Do We Believe?

For ‘no human being will be justified in his sight’ by deeds prescribed by the law, for through the law comes the knowledge of sin.   But now, irrespective of law, the righteousness of God has been disclosed, and is attested by the law and the prophets, the righteousness of God through faith in Jesus Christ*for all who believe. For there is no distinction, since all have sinned and fall short of the glory of God; they are now justified by his grace as a gift, through the redemption that is in Christ Jesus, whom God put forward as a sacrifice of atonement*by his blood, effective through faith. He did this to show his righteousness, because in his divine forbearance he had passed over the sins previously committed; it was to prove at the present time that he himself is righteous and that he justifies the one who has faith in Jesus.

Romans 3:20-26

There are many United Methodists who are questioning whether we actually believe in the grace of God freely given.  The recent session of General Conference redefined the foundation of our faith to create winners and losers, insiders and outsiders, and to differentiate the acceptable from the unacceptable.  Theologically, we adopted a legalism that defies our Easter reality of grace freely given as atonement for the sins of the world.  At the same time, there are some United Methodists who feel we have strengthened our moral center.  This is a hard time in the life of our church where beliefs are leading to destructive behaviors.  We are doing harm while failing to do good, and it is impacting our ability to stay in love with God and with each other.

But if our faith story teaches us anything, it is that God never allows us to stay stuck in the mire of bad behavior and evil intentions.  God truly does work all things together for good with those who love God.  In our history we have violated human rights and the common good in the name of Christianity, but we have always learned to be better and grown beyond our short-term limitations.  This is what we need to do now.  And I believe God is working with us, creating for us a grace margin where we can treat one another with patience and lovingkindness.

Our United Methodist Church is still processing the votes taken at the recent special session of our General Conference.  This past week, the Judicial Council of our denomination met to determine the constitutionality of the component parts of the Traditional Plan (passed 438 to 384) and a “gracious exit” proposal for disaffiliation.  Many parts of the Traditional Plan are still ruled unconstitutional, yet a number of aspects have been approved in decision 1378.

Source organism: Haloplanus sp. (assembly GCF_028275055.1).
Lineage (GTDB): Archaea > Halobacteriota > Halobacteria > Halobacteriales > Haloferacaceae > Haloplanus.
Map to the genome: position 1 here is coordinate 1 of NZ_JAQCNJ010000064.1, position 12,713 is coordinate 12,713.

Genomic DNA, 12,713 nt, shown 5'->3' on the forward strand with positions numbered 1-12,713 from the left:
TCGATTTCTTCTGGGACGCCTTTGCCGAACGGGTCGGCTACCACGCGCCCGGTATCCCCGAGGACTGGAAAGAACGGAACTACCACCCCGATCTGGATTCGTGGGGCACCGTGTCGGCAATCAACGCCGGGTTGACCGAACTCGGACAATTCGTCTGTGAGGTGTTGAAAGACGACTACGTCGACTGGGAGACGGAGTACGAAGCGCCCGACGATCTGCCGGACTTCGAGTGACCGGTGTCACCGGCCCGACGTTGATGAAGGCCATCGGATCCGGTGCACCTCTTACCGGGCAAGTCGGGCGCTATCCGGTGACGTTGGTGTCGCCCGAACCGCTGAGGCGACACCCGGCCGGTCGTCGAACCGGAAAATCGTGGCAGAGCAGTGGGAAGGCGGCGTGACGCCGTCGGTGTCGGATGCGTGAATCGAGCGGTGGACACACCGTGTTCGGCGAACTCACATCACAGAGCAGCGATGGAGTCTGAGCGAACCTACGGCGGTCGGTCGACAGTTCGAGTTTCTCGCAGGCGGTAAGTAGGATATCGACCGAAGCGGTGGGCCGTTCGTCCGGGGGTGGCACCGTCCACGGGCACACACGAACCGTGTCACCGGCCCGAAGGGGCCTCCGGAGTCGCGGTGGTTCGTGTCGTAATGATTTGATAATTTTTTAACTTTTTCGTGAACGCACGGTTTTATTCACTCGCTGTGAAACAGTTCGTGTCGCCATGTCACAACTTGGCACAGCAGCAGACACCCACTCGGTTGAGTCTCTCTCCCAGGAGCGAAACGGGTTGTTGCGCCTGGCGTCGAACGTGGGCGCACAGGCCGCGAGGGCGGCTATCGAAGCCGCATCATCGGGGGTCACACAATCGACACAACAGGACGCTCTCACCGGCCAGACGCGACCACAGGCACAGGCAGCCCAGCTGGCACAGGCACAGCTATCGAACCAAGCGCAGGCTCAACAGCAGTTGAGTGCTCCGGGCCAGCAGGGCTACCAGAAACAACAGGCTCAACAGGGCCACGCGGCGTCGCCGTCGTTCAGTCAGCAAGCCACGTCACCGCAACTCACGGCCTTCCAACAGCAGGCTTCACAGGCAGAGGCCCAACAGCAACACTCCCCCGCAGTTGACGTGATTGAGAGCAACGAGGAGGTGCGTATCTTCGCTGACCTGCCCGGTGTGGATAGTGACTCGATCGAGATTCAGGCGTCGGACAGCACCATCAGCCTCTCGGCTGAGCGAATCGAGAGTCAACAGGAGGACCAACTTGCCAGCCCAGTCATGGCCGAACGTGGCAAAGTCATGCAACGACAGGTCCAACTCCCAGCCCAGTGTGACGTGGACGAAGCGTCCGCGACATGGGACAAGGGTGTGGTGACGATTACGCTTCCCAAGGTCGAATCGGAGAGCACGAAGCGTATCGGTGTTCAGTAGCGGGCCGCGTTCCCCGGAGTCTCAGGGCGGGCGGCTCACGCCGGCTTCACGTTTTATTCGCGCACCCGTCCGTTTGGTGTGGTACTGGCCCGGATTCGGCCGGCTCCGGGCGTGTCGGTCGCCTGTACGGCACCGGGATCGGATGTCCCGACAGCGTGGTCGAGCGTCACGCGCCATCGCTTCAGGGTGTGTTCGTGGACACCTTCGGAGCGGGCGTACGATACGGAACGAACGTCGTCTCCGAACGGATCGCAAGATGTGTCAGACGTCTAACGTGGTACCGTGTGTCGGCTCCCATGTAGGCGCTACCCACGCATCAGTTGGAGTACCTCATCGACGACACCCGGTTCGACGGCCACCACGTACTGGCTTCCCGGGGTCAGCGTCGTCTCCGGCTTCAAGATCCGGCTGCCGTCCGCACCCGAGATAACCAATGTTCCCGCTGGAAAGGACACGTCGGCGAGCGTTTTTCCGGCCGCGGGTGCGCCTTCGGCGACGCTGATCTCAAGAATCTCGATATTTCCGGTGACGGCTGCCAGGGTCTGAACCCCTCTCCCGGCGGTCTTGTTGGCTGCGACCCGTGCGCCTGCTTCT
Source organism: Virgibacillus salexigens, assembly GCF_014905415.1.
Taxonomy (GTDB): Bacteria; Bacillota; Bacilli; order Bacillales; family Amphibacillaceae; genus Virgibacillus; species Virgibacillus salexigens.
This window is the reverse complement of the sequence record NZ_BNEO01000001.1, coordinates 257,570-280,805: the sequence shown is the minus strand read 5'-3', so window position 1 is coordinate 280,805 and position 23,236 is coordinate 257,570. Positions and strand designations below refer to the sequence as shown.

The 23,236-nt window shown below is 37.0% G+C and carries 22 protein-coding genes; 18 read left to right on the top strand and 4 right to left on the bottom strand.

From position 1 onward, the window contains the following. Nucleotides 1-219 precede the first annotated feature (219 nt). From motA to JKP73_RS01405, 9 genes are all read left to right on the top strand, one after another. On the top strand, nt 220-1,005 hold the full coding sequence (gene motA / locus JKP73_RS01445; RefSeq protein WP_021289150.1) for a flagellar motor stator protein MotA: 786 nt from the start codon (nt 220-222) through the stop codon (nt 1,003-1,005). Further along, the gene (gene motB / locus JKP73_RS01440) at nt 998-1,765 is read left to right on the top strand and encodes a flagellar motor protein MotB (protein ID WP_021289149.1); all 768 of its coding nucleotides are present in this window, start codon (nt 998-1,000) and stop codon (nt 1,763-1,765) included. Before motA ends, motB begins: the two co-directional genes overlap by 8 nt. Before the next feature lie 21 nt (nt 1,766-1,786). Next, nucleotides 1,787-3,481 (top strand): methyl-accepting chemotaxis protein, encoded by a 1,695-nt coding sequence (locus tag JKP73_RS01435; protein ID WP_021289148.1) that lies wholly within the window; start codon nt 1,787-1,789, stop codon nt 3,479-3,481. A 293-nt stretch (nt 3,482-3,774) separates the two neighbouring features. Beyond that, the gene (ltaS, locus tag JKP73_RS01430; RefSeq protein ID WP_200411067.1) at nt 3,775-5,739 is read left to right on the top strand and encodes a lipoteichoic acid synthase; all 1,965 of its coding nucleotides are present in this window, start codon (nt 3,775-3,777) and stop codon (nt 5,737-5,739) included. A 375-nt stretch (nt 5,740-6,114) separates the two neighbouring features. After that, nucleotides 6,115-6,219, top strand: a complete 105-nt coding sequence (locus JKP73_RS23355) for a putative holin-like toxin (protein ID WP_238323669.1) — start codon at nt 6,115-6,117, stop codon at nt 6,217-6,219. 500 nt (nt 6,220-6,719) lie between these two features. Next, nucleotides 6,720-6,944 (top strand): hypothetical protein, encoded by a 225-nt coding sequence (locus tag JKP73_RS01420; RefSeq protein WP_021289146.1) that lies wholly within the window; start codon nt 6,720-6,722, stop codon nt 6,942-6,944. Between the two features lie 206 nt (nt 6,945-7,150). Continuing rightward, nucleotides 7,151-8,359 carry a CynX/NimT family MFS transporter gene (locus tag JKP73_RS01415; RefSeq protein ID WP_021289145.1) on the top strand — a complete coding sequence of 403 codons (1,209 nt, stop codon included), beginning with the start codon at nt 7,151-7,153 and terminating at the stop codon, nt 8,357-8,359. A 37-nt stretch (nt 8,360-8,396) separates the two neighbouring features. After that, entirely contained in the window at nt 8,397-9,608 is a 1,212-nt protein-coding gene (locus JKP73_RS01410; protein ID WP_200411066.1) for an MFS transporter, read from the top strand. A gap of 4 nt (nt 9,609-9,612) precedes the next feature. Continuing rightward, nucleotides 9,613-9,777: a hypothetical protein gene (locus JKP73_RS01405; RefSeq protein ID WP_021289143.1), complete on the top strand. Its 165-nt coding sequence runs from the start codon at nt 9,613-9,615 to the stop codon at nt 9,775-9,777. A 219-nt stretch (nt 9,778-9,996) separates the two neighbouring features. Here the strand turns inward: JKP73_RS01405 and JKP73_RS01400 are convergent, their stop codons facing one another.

In decision 1379, the Judicial Council approved an exit strategy for local churches wanting to leave the denomination that meet three criteria.  First, disaffiliation requires a two-thirds majority of voting members present at a local church conference.  Second, there must be clearly defined conditions of disaffiliation created by the conference Board of Trustees for the local church to follow.  Third, approval of disaffiliation must be affirmed by simple majority vote of the Annual Conference. 

The recent rulings of our Judicial Council (decisions 1378 & 1379) determine the constitutionality of our General Conference actions; they do not validate or refute the intentions behind them.  Much of the Traditional Plan is still unconstitutional and at its core it promotes unity for some, but not for all.  The Disaffiliation plan is antithetical to unity, though it complies with the will of the 2019 voting delegates to General Conference – a vote of 402 in favor, 400 against.  Those who claim that the General Conference was of a single mind, heart, and spirit simply were not paying attention.  At this moment in time, United Methodism is a house divided.

As bishop, I am firmly committed to living in the grace margin, using my influence and positional power to work for an inclusive, life-giving, gift-affirming church that serves and welcomes all of God’s children.  In this time of division and debate, it is easy to become discouraged.

This, however, is not the end, nor is it the whole story.  Too many kind, loving, generous, and welcoming women and men are fighting for our church and our denomination.  Too many people favor love over judgement, grace over law, and inclusion over exclusion.  We are realizing that a “one-size-fits-all” approach to our Christian faith does not honor cultural, racial, ethnic, and genetic diversity.  We are also awakening to the dead-end caused by labeling “conservative,” “liberal,” “progressive,” “traditional,” etc.  There are no simple answers to complex life issues.  Love is not simple.  Love is demanding.  Love requires sacrifice.  We believe in the atoning love of God in Jesus Christ, acknowledging both the brokenness of all as well as the giftedness and blessedness of all.  We, all of us together, are challenged to live our faith, to confess “yes, we believe,” and to live grace-filled and loving lives that witness to God’s atoning gift freely given for all.

Grace and Peace,

Bishop Hee-Soo Jung


Hee-Soo Jung

Bishop Hee-Soo Jung has served as resident bishop of the Wisconsin Annual Conference since September of 2012. Prior to leading the Wisconsin Conference UMC, Bishop Jung served eight years as bishop of the Northern Illinois Conference (Chicago area).